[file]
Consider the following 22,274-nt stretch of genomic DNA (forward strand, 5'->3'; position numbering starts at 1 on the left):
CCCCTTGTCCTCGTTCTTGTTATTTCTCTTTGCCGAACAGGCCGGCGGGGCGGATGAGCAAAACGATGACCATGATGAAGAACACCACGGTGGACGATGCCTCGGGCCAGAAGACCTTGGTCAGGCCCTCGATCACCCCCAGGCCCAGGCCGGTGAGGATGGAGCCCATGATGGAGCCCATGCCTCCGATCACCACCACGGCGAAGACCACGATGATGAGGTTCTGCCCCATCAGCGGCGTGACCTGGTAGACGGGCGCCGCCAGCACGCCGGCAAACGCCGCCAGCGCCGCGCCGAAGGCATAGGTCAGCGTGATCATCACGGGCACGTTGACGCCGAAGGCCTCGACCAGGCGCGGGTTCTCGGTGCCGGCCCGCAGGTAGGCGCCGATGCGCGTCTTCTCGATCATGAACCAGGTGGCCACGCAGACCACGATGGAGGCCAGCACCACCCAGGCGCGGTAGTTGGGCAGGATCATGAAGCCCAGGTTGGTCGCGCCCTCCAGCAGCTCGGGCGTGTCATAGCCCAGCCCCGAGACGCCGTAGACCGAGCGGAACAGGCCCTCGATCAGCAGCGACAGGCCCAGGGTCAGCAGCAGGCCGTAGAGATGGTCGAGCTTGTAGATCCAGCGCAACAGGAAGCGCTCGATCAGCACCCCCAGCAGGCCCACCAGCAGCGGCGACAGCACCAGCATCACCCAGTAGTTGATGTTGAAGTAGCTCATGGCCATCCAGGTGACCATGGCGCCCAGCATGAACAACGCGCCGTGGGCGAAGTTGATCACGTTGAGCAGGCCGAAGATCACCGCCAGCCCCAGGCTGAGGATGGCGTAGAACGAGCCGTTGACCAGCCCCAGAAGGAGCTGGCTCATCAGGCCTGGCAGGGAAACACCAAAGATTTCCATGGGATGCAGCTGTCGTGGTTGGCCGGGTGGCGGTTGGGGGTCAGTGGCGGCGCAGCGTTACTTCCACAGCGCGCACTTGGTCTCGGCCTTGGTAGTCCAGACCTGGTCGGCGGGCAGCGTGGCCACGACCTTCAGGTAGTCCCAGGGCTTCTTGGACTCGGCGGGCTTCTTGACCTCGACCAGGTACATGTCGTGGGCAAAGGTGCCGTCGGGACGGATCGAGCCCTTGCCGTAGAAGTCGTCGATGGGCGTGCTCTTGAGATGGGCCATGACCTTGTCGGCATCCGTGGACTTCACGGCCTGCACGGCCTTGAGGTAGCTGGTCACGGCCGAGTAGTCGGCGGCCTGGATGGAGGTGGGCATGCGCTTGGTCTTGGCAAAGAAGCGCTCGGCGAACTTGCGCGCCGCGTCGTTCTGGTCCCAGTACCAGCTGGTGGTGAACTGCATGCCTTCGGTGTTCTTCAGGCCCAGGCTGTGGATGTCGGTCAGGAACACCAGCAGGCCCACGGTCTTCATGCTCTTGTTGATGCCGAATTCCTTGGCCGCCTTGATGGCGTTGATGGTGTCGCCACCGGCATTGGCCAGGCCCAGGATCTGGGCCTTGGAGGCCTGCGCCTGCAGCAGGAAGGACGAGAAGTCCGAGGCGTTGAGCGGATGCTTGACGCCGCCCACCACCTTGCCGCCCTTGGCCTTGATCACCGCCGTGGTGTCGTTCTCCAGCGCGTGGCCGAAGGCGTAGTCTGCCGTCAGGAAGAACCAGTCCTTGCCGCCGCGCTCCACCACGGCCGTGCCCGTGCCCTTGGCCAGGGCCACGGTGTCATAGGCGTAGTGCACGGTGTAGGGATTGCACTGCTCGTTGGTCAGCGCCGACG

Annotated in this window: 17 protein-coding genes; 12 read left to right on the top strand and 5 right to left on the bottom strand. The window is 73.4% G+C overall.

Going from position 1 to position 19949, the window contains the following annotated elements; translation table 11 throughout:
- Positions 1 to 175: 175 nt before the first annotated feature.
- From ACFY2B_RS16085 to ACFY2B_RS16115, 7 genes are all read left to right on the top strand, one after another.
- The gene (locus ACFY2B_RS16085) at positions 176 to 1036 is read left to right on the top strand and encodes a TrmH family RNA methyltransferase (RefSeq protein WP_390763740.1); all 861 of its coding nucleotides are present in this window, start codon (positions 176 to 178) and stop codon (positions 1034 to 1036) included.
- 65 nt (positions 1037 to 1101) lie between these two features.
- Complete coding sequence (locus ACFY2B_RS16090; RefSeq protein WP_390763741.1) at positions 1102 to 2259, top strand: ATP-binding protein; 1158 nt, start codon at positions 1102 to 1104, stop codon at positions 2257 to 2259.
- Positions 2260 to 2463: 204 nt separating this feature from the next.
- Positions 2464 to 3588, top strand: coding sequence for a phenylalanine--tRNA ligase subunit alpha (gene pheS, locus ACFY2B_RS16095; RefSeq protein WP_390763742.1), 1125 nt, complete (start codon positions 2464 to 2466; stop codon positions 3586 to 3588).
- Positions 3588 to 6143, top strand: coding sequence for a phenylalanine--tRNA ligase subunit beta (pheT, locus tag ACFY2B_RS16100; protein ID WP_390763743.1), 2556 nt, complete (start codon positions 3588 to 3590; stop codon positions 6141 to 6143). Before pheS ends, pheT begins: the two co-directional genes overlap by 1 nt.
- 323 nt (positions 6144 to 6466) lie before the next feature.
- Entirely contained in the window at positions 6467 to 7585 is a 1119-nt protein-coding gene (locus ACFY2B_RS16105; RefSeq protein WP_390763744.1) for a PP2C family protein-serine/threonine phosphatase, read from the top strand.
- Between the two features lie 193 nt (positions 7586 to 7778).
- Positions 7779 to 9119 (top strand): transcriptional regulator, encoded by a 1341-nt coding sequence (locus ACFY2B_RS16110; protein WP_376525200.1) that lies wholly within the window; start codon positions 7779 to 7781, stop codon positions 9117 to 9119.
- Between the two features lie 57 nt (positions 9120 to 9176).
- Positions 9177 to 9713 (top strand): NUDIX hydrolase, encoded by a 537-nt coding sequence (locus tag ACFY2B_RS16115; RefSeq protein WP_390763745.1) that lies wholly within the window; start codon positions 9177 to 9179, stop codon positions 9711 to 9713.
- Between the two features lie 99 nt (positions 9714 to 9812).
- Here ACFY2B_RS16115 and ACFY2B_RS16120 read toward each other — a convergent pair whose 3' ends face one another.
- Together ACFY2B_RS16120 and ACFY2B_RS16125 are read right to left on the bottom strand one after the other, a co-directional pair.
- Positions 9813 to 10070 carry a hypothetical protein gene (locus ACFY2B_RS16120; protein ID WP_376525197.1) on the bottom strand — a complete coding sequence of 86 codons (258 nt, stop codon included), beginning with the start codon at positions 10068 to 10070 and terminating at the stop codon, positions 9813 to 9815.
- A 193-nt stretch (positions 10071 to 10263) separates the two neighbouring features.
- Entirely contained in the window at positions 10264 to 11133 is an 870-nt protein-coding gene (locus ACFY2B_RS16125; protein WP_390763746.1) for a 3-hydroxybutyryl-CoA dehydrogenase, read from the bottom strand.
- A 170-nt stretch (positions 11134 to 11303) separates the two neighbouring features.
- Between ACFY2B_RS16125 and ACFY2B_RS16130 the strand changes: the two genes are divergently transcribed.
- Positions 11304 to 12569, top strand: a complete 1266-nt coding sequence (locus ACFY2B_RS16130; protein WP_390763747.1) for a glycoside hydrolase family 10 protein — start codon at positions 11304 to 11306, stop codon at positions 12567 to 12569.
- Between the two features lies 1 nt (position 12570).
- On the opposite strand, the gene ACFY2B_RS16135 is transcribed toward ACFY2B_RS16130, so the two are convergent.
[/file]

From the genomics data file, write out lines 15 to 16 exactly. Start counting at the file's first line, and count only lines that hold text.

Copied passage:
- Between the two features lie 193 nt (positions 7586 to 7778).
- Positions 7779 to 9119 (top strand): transcriptional regulator, encoded by a 1341-nt coding sequence (locus ACFY2B_RS16110; protein WP_376525200.1) that lies wholly within the window; start codon positions 7779 to 7781, stop codon positions 9117 to 9119.